Woodside calls himself an “unplugged social media” specialist.

“Decks are ‘unplugged social media,'” he said. “The next time you are on a deck with family or friends, use this acronym, ‘DECKS,’ and think about what these unique spaces provide: discussion, entertainment, cooking, kidding, smiles.”

Front porches lack a suitable acronym, but Woodside said his “unplugged social media” thinking applies.

Essential Part of Community Life

Two prominent communities where the front porch is an essential part of community life are Seabrook, Washington; and Seaside, Florida. Homes in these planned ocean-front communities have expansive porches overlooking beaches, trees and green spaces where children play or ride bikes. Seaside’s developer wrote: “A front porch built on almost every cottage ensures you never meet a stranger.”

Front PorchIf you’re fascinated with front porches and have the time and resources, consider attending the third annual Conference on the Front Porch on Sept. 26-27 in Taylor, Mississippi (an 11-minute drive from Ole Miss). Conference attendees and speakers will explore the significance of the front porch, particularly in the American South, from an architectural and sociological perspective. The conference will explore “the origins of the front porch, its role in building and sustaining community, the porch and food, the porch and music, and the porch and its impact on the storytelling tradition in the South.”

In writing about the conference, Marla Cantrell, managing editor of Do South magazine in Little Rock, Arkansas, wrote, “Most of us have memories of lingering on a front porch. Often, we were doing nothing more than sitting on a wide swing, making it move back and forth by pushing our toes against the wooden floor. But in those moments, a great deal was going on. We were letting our minds fill with creative thoughts, connecting with the place we called home.”

Front Porch Tips

No porch? No problem. A porch addition with a gently sloping shed roof can add character to and increase the footprint of a smaller home or a midcentury house that lacks a porch.

“It’s pretty easy to do,” said Holbein of Holbein Fine Carpentry and Design on Bainbridge Island, “But it has to be integrated well into the design, so it doesn’t detract from the rest of the house.” (He also has an architecture degree from California Polytechnic University in San Luis Obispo.)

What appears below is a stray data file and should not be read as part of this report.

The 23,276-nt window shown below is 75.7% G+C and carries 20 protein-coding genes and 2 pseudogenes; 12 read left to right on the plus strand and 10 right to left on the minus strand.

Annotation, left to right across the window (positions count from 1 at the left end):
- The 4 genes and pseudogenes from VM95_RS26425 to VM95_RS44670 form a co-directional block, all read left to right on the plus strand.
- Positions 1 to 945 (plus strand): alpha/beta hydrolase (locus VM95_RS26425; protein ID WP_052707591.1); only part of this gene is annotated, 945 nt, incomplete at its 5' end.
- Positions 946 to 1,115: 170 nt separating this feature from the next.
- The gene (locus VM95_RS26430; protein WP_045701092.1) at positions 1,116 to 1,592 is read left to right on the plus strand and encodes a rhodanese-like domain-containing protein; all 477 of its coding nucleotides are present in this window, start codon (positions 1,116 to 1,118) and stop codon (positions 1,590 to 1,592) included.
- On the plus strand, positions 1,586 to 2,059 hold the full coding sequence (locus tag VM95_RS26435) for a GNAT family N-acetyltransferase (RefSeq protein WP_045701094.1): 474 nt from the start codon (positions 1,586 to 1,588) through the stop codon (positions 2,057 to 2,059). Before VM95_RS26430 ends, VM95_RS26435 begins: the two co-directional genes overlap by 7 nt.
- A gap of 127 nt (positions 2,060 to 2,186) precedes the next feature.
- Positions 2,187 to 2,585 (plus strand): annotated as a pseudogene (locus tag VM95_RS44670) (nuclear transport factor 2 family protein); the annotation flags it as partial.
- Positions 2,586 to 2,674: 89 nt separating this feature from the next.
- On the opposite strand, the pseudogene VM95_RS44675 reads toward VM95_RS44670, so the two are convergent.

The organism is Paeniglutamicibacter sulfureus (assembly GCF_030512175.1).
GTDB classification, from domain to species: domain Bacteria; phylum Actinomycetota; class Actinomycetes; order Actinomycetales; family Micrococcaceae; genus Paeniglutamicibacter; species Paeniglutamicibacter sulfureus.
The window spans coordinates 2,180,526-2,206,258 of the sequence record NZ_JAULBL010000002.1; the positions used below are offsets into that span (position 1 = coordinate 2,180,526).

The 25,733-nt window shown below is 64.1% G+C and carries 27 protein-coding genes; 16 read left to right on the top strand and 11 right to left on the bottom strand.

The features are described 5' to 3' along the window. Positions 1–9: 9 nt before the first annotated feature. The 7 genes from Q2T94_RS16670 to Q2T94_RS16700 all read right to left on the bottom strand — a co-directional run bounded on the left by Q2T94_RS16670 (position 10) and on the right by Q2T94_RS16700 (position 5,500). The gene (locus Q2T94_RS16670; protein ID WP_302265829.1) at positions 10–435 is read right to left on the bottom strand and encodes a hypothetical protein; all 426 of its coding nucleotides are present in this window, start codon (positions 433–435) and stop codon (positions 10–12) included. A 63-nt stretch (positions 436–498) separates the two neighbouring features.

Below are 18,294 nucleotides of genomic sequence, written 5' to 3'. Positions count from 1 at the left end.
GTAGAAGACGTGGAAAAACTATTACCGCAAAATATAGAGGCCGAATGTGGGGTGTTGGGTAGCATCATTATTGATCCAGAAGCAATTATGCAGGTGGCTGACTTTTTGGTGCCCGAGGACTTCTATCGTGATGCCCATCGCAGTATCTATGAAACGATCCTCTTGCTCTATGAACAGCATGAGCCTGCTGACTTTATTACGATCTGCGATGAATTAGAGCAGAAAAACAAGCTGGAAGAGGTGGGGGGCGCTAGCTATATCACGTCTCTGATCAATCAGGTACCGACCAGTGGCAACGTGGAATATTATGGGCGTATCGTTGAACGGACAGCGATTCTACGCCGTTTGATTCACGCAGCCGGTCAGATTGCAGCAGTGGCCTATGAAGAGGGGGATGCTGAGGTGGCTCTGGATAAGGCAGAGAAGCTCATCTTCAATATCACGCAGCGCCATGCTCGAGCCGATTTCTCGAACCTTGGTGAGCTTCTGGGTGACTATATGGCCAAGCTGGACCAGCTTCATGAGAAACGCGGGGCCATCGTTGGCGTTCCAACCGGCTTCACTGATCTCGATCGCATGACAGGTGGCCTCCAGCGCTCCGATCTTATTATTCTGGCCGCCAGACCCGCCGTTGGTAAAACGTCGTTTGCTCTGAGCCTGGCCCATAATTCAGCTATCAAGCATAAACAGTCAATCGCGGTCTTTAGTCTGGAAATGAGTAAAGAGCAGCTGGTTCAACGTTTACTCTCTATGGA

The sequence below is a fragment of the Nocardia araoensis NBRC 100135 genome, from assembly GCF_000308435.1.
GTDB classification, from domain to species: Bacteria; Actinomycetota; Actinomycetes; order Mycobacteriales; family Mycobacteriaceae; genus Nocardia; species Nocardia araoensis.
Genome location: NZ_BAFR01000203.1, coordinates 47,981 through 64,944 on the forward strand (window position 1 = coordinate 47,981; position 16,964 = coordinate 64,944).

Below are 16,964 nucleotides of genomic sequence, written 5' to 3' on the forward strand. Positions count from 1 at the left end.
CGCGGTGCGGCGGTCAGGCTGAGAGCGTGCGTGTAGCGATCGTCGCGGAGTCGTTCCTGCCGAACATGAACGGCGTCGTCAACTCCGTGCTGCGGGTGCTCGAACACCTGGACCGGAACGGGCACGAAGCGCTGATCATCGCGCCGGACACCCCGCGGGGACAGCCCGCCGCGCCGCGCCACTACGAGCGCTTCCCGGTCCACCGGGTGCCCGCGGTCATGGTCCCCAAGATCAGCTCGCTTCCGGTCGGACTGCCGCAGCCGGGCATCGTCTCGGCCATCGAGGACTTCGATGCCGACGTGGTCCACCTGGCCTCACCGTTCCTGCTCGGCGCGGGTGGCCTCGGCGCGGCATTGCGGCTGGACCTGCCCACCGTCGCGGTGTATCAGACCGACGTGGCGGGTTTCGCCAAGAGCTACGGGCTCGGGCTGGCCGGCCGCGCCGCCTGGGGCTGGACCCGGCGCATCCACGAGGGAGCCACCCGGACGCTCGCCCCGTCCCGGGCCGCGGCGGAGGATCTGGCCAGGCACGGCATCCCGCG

Front PorchWoodside has made outdoor living spaces that blend with the architecture of homes built as early as 1907, a task made easier by materials that reflect the period of the home. Nature Kast makes weatherproof, tongue-and-groove, nutmeg ceiling planks that add a Craftsman-era feel, as well as weatherproof outdoor cabinetry in styles ranging from Mission to Shaker. Weatherproof wicker furniture can also add a classic look to an outdoor living space. Visit an architectural salvage company for vintage corbels, doors, pediments, pillars, posts and railings.

Woodside said there are a lot of great ideas on Houzz and Pinterest. “There are so many options today,” he said. “The sky’s the limit.”

Is your porch small? Laura Gaskill shared these space-maximization tips on the website Houzz:

  • Choose a color scheme. “Use the color of your front door or trim as a jumping-off point,” Gaskill wrote. Repeat the same hue or hues in your porch accents, such as doormat, outdoor rug and flowerpots.
  • The size of your pots should suit the size of your porch. On a smaller porch, “try a tall, narrow pot or a small planter box,” Gaskill advised.
  • Adorn your porch with seasonal flowers in a window box or pot, or with a vase of freshly cut flowers.
  • If you don’t have room for a pair of chairs with a side table in between, a steel garden stool with lid or an outdoor accent stool can do double duty as an extra seat or table.

Whether there’s room for a single chair and side table or a porch swing for two, America’s outdoor living room is back. Unplug and enjoy.

Richard Walker is a journalist and merchant mariner. He served as editor of the North Kitsap Herald and, later, of Kitsap News Group, from 2011 to 2018. “Point No Point” (Arcadia Publishing, May 2019) is his fourth book.